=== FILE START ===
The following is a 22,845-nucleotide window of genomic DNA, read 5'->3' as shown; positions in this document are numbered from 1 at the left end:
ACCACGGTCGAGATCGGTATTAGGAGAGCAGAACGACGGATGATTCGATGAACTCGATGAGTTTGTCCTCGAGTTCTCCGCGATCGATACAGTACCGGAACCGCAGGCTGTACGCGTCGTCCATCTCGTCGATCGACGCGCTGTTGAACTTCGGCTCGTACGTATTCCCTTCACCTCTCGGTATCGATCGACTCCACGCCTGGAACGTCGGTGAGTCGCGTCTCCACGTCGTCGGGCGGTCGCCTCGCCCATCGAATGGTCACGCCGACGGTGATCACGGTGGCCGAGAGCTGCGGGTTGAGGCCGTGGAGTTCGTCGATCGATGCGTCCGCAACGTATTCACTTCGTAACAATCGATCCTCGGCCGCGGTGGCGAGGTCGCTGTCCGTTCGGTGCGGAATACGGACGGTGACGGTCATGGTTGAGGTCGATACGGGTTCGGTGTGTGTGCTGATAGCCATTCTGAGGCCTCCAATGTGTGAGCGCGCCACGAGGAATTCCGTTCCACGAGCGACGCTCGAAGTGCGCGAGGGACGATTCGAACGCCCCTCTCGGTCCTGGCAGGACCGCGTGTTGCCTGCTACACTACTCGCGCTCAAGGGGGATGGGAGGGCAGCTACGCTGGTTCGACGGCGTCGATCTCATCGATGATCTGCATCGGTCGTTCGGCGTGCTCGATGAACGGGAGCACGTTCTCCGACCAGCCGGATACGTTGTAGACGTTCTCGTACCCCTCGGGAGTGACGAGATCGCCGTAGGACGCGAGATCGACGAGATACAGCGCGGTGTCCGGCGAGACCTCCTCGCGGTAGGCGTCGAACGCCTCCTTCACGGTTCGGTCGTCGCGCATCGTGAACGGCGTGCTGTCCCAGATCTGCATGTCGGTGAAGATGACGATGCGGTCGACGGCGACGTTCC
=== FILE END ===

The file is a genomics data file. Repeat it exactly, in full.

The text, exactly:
The following is a 22,845-nucleotide window of genomic DNA, read 5'->3' as shown; positions in this document are numbered from 1 at the left end:
ACCACGGTCGAGATCGGTATTAGGAGAGCAGAACGACGGATGATTCGATGAACTCGATGAGTTTGTCCTCGAGTTCTCCGCGATCGATACAGTACCGGAACCGCAGGCTGTACGCGTCGTCCATCTCGTCGATCGACGCGCTGTTGAACTTCGGCTCGTACGTATTCCCTTCACCTCTCGGTATCGATCGACTCCACGCCTGGAACGTCGGTGAGTCGCGTCTCCACGTCGTCGGGCGGTCGCCTCGCCCATCGAATGGTCACGCCGACGGTGATCACGGTGGCCGAGAGCTGCGGGTTGAGGCCGTGGAGTTCGTCGATCGATGCGTCCGCAACGTATTCACTTCGTAACAATCGATCCTCGGCCGCGGTGGCGAGGTCGCTGTCCGTTCGGTGCGGAATACGGACGGTGACGGTCATGGTTGAGGTCGATACGGGTTCGGTGTGTGTGCTGATAGCCATTCTGAGGCCTCCAATGTGTGAGCGCGCCACGAGGAATTCCGTTCCACGAGCGACGCTCGAAGTGCGCGAGGGACGATTCGAACGCCCCTCTCGGTCCTGGCAGGACCGCGTGTTGCCTGCTACACTACTCGCGCTCAAGGGGGATGGGAGGGCAGCTACGCTGGTTCGACGGCGTCGATCTCATCGATGATCTGCATCGGTCGTTCGGCGTGCTCGATGAACGGGAGCACGTTCTCCGACCAGCCGGATACGTTGTAGACGTTCTCGTACCCCTCGGGAGTGACGAGATCGCCGTAGGACGCGAGATCGACGAGATACAGCGCGGTGTCCGGCGAGACCTCCTCGCGGTAGGCGTCGAACGCCTCCTTCACGGTTCGGTCGTCGCGCATCGTGAACGGCGTGCTGTCCCAGATCTGCATGTCGGTGAAGATGACGATGCGGTCGACGGCGACGTTCC